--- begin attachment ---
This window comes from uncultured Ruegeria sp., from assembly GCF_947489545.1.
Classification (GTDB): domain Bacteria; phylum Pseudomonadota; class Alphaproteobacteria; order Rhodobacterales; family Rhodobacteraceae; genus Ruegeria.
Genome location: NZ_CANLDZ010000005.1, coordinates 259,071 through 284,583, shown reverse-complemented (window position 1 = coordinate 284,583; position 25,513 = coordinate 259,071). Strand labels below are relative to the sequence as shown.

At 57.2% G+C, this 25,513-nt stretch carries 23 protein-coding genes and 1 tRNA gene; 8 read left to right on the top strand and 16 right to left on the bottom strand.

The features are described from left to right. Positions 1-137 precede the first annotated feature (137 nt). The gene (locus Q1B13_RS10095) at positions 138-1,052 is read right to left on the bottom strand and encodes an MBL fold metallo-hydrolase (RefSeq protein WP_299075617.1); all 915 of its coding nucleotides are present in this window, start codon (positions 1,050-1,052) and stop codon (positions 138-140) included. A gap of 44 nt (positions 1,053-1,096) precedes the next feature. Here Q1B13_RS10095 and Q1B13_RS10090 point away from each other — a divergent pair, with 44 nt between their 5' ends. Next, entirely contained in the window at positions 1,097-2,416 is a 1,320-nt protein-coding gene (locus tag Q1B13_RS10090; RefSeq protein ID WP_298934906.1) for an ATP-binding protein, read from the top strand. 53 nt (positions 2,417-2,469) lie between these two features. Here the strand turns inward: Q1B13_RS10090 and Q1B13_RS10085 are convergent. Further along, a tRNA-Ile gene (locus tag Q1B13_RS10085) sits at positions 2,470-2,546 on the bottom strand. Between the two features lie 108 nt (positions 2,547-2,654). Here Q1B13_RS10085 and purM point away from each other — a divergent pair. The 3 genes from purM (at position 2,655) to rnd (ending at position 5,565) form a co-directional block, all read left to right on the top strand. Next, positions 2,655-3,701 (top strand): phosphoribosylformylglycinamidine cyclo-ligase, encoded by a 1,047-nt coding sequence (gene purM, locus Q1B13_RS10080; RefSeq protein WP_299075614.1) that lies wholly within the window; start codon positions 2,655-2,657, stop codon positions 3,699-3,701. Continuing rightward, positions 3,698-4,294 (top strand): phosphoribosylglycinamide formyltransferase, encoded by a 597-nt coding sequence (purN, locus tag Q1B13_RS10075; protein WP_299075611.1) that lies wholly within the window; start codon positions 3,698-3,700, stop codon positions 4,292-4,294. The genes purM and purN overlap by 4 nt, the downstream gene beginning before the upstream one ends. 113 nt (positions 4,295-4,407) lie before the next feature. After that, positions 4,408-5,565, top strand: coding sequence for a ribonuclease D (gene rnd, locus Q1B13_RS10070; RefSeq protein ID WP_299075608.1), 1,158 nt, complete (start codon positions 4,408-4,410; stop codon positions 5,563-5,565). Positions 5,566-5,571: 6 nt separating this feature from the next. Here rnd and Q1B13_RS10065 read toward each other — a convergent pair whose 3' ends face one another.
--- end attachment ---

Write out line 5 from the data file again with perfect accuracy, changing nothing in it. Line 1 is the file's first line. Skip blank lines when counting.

The features are described from left to right. Positions 1-137 precede the first annotated feature (137 nt). The gene (locus Q1B13_RS10095) at positions 138-1,052 is read right to left on the bottom strand and encodes an MBL fold metallo-hydrolase (RefSeq protein WP_299075617.1); all 915 of its coding nucleotides are present in this window, start codon (positions 1,050-1,052) and stop codon (positions 138-140) included. A gap of 44 nt (positions 1,053-1,096) precedes the next feature. Here Q1B13_RS10095 and Q1B13_RS10090 point away from each other — a divergent pair, with 44 nt between their 5' ends. Next, entirely contained in the window at positions 1,097-2,416 is a 1,320-nt protein-coding gene (locus tag Q1B13_RS10090; RefSeq protein ID WP_298934906.1) for an ATP-binding protein, read from the top strand. 53 nt (positions 2,417-2,469) lie between these two features. Here the strand turns inward: Q1B13_RS10090 and Q1B13_RS10085 are convergent. Further along, a tRNA-Ile gene (locus tag Q1B13_RS10085) sits at positions 2,470-2,546 on the bottom strand. Between the two features lie 108 nt (positions 2,547-2,654). Here Q1B13_RS10085 and purM point away from each other — a divergent pair. The 3 genes from purM (at position 2,655) to rnd (ending at position 5,565) form a co-directional block, all read left to right on the top strand. Next, positions 2,655-3,701 (top strand): phosphoribosylformylglycinamidine cyclo-ligase, encoded by a 1,047-nt coding sequence (gene purM, locus Q1B13_RS10080; RefSeq protein WP_299075614.1) that lies wholly within the window; start codon positions 2,655-2,657, stop codon positions 3,699-3,701. Continuing rightward, positions 3,698-4,294 (top strand): phosphoribosylglycinamide formyltransferase, encoded by a 597-nt coding sequence (purN, locus tag Q1B13_RS10075; protein WP_299075611.1) that lies wholly within the window; start codon positions 3,698-3,700, stop codon positions 4,292-4,294. The genes purM and purN overlap by 4 nt, the downstream gene beginning before the upstream one ends. 113 nt (positions 4,295-4,407) lie before the next feature. After that, positions 4,408-5,565, top strand: coding sequence for a ribonuclease D (gene rnd, locus Q1B13_RS10070; RefSeq protein ID WP_299075608.1), 1,158 nt, complete (start codon positions 4,408-4,410; stop codon positions 5,563-5,565). Positions 5,566-5,571: 6 nt separating this feature from the next. Here rnd and Q1B13_RS10065 read toward each other — a convergent pair whose 3' ends face one another.